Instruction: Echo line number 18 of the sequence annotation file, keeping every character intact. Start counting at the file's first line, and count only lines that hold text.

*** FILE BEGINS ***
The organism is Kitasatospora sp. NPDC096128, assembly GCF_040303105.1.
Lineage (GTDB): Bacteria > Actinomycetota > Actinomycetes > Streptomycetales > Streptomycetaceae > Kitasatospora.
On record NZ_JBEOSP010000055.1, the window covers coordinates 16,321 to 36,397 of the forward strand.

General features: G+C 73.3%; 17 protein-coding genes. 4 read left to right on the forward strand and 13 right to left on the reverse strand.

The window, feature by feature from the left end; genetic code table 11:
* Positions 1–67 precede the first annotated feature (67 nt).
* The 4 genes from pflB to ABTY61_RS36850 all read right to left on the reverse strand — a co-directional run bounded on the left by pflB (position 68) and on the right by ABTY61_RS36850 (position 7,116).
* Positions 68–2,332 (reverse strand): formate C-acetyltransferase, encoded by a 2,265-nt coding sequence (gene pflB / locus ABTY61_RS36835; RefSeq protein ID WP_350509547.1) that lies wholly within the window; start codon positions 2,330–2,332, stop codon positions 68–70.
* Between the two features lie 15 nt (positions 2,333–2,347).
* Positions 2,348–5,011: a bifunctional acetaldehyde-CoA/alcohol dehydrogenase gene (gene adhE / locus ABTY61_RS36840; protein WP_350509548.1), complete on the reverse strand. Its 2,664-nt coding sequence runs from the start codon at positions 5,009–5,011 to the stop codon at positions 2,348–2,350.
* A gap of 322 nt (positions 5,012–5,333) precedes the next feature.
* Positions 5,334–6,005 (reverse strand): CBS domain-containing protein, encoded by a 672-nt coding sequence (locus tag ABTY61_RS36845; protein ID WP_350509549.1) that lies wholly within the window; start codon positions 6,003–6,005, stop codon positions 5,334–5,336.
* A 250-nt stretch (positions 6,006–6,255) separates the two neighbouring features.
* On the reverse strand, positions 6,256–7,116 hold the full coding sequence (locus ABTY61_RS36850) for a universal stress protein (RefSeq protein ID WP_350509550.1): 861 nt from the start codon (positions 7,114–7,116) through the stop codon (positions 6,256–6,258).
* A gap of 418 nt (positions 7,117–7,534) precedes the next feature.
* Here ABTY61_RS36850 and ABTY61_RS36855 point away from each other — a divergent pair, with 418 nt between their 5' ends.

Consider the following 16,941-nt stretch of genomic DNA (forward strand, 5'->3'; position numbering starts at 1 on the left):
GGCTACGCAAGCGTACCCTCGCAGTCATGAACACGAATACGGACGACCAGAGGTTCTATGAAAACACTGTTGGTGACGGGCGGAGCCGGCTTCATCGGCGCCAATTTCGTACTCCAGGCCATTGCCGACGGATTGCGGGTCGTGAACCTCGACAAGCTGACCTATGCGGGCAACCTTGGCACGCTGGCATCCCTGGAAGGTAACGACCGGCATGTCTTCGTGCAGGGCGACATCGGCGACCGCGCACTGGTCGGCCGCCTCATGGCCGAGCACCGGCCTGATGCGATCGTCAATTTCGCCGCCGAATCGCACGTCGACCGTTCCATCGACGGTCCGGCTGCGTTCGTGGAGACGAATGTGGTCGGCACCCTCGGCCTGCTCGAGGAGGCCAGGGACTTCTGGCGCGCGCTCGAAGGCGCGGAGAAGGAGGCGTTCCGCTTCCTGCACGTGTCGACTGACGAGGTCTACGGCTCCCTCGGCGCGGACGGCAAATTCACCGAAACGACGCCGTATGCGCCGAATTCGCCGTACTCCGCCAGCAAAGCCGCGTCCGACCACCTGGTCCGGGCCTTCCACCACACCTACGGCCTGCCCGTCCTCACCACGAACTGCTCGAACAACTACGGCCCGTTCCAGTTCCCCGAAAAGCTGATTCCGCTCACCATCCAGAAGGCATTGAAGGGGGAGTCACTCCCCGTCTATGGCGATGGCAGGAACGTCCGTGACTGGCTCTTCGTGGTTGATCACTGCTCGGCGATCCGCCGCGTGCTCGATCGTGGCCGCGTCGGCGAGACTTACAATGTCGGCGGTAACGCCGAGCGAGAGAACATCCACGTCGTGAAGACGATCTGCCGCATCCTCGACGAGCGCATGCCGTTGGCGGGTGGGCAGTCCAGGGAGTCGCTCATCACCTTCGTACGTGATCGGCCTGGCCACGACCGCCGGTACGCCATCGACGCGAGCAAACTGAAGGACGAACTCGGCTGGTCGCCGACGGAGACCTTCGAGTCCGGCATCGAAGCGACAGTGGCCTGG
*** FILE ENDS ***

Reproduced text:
GGCTACGCAAGCGTACCCTCGCAGTCATGAACACGAATACGGACGACCAGAGGTTCTATGAAAACACTGTTGGTGACGGGCGGAGCCGGCTTCATCGGCGCCAATTTCGTACTCCAGGCCATTGCCGACGGATTGCGGGTCGTGAACCTCGACAAGCTGACCTATGCGGGCAACCTTGGCACGCTGGCATCCCTGGAAGGTAACGACCGGCATGTCTTCGTGCAGGGCGACATCGGCGACCGCGCACTGGTCGGCCGCCTCATGGCCGAGCACCGGCCTGATGCGATCGTCAATTTCGCCGCCGAATCGCACGTCGACCGTTCCATCGACGGTCCGGCTGCGTTCGTGGAGACGAATGTGGTCGGCACCCTCGGCCTGCTCGAGGAGGCCAGGGACTTCTGGCGCGCGCTCGAAGGCGCGGAGAAGGAGGCGTTCCGCTTCCTGCACGTGTCGACTGACGAGGTCTACGGCTCCCTCGGCGCGGACGGCAAATTCACCGAAACGACGCCGTATGCGCCGAATTCGCCGTACTCCGCCAGCAAAGCCGCGTCCGACCACCTGGTCCGGGCCTTCCACCACACCTACGGCCTGCCCGTCCTCACCACGAACTGCTCGAACAACTACGGCCCGTTCCAGTTCCCCGAAAAGCTGATTCCGCTCACCATCCAGAAGGCATTGAAGGGGGAGTCACTCCCCGTCTATGGCGATGGCAGGAACGTCCGTGACTGGCTCTTCGTGGTTGATCACTGCTCGGCGATCCGCCGCGTGCTCGATCGTGGCCGCGTCGGCGAGACTTACAATGTCGGCGGTAACGCCGAGCGAGAGAACATCCACGTCGTGAAGACGATCTGCCGCATCCTCGACGAGCGCATGCCGTTGGCGGGTGGGCAGTCCAGGGAGTCGCTCATCACCTTCGTACGTGATCGGCCTGGCCACGACCGCCGGTACGCCATCGACGCGAGCAAACTGAAGGACGAACTCGGCTGGTCGCCGACGGAGACCTTCGAGTCCGGCATCGAAGCGACAGTGGCCTGG